As regards the wordcount – it’s been a bit of a shock at how high it’s become… Especially as if you’d asked me, I would’ve said – other than the book reviews which have just got out of hand – it hasn’t been a particularly productive year. But that spreadsheet wordcount record has been very worthwhile – I’m learning where and on what I spend my writing time and energy and hoping it’ll make me smarter about where I direct that energy in future.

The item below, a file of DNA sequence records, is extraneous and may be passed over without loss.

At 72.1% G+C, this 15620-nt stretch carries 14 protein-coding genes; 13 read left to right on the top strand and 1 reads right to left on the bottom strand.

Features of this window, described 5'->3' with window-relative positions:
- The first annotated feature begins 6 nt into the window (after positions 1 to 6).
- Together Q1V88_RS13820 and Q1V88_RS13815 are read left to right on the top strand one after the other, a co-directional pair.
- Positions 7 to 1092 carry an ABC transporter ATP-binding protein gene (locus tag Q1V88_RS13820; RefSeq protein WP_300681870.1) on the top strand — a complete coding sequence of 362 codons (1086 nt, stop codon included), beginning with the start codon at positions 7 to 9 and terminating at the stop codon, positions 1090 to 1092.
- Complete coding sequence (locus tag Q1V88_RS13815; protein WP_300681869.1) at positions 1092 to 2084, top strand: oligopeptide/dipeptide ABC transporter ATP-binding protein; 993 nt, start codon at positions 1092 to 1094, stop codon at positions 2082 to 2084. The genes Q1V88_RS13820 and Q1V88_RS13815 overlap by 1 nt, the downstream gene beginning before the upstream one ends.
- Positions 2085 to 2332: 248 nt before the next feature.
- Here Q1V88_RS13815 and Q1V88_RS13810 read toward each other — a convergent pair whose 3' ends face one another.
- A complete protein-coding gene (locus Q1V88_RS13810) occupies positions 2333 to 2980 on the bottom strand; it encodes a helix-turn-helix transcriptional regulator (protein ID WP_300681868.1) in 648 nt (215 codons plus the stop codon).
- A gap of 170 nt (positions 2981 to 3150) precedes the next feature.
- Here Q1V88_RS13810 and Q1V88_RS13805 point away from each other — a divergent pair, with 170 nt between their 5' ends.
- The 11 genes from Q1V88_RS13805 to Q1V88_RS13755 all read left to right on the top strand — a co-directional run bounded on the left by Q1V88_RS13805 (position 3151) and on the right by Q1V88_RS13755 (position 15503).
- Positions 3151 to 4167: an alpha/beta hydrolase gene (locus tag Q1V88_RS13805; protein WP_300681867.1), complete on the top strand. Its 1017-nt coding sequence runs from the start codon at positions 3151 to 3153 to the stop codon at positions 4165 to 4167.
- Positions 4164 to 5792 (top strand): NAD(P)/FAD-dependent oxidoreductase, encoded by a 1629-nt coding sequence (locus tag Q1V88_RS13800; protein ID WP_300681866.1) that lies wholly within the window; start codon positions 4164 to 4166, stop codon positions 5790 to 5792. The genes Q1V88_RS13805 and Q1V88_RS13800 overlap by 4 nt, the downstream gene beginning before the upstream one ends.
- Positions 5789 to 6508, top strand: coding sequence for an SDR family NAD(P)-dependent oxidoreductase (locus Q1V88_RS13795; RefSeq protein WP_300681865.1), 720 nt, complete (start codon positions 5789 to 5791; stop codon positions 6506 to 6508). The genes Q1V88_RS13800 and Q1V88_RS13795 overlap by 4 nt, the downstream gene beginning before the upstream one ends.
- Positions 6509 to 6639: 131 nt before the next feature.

I’m looking forward to reading your replies to the questions – it really is fascinating how different everyone is in their creative process – and in the meantime take care and hope writing the endgame on your WIP is great fun – it tends to be the most enjoyable part of the book for me – other than the opening chapter which generally gets blasted out of the ends of my fingers in a rush of excitement:)